Age on Inauguration Day: 58


Representative Dick Gephardt, formerly considered for the Vice President spot in 1992 and 1996, has put his name in for the top of the ticket in 2000. He has endorsements and money from most of the country's biggest labor unions, and high profile backers such as James Traficant, Owen Bieber, Dick Durbin, and Bill Clinton. Many of the elements that launched Iacocca into the oval office are behind him. His time as a minority whip allows him to campaign as a deal-maker who will get work done in Washington (despite most of his time in the post being spent on stopping Bundy’s policy proposals). With all these facts, he should be the front-runner, if not for one major issue: of all the major Democratic candidates, he has the least name recognition. He believes he can make up for this with intense grassroots campaigning.



Age on Inauguration Day: 45


Political pundits point towards Evan Bayh as the frontrunner of the decent-sized democratic field. A political moderate (more conservative than his Kennedy liberal father), he can appeal to all wings of the party. More importantly, he has a famous name: anybody who knows politics knows his father (who he succeeded in the Senate), a statesman with tripartisan respect. He’s young, handsome, and charismatic. He isn’t without flaws, however. The first is a lack of endorsements, with many politicians preferring to endorse their own wing’s candidates as opposed to a moderate who could unite the party. The second is a lack of real accomplishments of his own to point to.


The Democratic field going into 2000 wasn't excessively large, but each candidate had enough support for the race to be a 5-way toss-up. Attempts to draft a unifying candidate such as Bill Clinton or Dick Durbin never worked out.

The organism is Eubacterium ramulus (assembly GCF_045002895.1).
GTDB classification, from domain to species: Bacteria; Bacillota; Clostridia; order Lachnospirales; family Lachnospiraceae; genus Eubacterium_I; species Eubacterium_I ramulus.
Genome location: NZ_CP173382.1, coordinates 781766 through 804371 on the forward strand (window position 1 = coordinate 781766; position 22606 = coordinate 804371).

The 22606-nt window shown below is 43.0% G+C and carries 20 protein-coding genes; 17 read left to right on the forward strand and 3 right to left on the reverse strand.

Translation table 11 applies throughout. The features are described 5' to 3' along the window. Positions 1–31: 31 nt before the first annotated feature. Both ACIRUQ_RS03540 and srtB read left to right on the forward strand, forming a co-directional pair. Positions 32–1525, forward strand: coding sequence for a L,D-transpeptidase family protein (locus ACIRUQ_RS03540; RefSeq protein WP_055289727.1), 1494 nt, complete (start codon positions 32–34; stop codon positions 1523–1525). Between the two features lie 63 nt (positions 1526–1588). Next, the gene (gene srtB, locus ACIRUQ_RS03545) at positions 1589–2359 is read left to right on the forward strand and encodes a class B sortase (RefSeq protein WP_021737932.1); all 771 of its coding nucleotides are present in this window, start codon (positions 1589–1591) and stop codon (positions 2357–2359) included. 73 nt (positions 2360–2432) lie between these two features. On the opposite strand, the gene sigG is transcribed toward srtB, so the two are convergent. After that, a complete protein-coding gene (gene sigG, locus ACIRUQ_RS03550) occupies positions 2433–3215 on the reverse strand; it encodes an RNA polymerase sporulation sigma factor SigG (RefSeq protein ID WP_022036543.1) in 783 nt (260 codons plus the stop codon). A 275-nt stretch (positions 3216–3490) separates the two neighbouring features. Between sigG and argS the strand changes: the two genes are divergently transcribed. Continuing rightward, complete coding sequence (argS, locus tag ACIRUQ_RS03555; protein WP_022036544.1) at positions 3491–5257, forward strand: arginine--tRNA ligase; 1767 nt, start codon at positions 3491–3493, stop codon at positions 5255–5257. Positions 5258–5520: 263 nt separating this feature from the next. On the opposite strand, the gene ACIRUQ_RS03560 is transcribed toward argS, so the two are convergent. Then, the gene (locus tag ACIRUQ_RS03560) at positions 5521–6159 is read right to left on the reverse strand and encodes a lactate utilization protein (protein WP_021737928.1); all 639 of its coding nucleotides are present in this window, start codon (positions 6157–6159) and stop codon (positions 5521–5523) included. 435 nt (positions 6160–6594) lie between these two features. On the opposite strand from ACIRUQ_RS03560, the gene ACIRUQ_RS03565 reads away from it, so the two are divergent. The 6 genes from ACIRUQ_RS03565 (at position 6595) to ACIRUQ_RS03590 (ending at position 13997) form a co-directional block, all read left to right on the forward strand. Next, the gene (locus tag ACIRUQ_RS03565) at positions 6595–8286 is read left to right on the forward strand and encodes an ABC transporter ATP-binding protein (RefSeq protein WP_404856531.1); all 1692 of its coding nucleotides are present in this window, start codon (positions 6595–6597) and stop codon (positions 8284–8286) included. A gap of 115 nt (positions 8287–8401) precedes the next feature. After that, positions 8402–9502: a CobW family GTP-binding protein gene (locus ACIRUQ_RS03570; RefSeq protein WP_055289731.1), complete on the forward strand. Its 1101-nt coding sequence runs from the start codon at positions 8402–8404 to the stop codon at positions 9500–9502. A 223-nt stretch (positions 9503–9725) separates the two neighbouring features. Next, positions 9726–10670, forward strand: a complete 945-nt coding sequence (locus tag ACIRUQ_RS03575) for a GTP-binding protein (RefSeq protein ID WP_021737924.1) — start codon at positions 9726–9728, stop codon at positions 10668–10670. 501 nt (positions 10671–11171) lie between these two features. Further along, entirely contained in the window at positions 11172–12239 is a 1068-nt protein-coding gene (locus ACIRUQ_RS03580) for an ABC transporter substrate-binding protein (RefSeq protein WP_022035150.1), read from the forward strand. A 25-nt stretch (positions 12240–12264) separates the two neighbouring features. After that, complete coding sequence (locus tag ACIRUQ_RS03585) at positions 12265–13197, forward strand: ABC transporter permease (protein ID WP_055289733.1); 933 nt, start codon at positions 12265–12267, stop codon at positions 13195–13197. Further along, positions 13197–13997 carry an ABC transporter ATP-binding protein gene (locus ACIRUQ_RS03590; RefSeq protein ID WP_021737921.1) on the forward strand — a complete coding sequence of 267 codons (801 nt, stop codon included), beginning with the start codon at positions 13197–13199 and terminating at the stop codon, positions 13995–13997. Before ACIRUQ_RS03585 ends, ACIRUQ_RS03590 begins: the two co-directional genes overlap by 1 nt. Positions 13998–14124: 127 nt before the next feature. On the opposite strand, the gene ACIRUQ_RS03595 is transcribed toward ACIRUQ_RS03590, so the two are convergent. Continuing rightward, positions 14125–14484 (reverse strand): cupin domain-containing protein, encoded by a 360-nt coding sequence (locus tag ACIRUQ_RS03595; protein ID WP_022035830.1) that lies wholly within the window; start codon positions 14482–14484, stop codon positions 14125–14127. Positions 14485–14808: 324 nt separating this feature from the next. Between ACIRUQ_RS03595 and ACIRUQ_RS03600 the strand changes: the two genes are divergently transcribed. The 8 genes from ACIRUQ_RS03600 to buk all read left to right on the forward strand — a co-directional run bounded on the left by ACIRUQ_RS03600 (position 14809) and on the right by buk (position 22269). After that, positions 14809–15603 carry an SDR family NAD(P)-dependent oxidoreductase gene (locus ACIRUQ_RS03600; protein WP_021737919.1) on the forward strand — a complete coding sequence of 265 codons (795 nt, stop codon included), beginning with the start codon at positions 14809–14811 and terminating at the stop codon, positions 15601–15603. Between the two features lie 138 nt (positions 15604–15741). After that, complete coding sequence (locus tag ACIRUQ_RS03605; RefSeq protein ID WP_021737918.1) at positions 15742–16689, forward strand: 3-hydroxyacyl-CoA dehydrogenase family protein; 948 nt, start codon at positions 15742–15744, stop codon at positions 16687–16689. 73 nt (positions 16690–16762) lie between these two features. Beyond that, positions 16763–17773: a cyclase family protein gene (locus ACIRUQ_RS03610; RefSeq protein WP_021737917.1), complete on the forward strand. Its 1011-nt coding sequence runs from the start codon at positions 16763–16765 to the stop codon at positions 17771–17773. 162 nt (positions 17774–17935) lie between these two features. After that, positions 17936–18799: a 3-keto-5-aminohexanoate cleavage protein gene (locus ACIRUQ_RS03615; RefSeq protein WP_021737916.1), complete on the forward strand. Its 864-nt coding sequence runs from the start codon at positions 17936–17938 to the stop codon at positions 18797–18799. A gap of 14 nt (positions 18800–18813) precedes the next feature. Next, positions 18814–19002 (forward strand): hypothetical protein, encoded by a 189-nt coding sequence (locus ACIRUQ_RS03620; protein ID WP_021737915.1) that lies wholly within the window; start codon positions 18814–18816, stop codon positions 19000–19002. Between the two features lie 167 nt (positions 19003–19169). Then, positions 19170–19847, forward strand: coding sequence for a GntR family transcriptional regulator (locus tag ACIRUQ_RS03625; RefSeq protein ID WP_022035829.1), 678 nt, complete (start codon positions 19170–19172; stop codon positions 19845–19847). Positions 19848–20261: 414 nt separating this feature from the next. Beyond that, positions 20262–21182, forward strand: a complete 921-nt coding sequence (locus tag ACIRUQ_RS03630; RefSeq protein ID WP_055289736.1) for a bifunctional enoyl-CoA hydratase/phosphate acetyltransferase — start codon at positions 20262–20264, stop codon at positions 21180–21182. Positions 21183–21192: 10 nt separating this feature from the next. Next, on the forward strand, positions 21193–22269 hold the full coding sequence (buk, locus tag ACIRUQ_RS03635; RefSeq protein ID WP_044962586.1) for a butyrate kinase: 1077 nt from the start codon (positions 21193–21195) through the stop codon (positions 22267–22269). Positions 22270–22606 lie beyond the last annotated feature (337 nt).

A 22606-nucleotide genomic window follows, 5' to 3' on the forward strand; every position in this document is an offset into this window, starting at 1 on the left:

Progressives



Age on Inauguration Day: 64


Ron Paul was on the extreme end of the libertarian side of the Progressive party, much more radical than Dick Lamm or even Gary Johnson. To a large portion of the Progressive electorate, the views he expressed during his first election campaign would make it impossible for him to ever be the party’s nominee. However, Paul had ambitions for higher office. In order to be seen as more electable, he had gradually toned down his anti-government views and began to slowly move his voting record on economic issues from far-right to center-right although he did support Bundy’s privatization and Social Security Reform. This was in part because of his crusade to empower state and local government to act more in their local economies be it through endorsing huge increases in grant money (a plan that went nowhere) or a proposal to divide the NLRB into more Union-friendly state labour boards. After initial failures to bridge divides on these more contentious economic issues that could divide the party and focus on his left-wing social views, like including birth control in CaseyCare, which both the coastal liberal wing and the western libertarian wing could agree on, for different reasons. Ron Paul also emphasized a “peace-first” foreign policy that centered around sending more food abroad, ending interventions in South America, and promoting peace negotiations. Ron Paul had the advantage of appealing to the progressive voter base that was most energized in 2000, thanks to the work of Ross Perot, farmers in middle America.



Age on Inauguration Day: 57


Larry Pressler had long been mentioned as a potential Presidential or Vice Presidential nominee. A moderate liberal who sees himself as able to unite the two wings of the party, he sold himself as the best candidate to defeat Bundy. However, despite being Ross Perot’s preferred candidate (the leader secretly thinking a presidential campaign a waste of funds and more of a chance to build the congressional voting base) and having the endorsement of 1996 candidate Fred Tuttle, he is seen as a third fiddle in the race. His advantages were all relatively underwhelming compared to the other candidates. He has the most foreign policy experience but has little disagreements with President Bundy on foreign policy. He has the support of farmers, but they are outnumbered by other Progressive constituents. He also tried to win over key Republican donors unhappy with the tax hikes in “The Deal” which he promised to repeal but found that this audience prefer Ron Paul.



Age on Inauguration Day: 65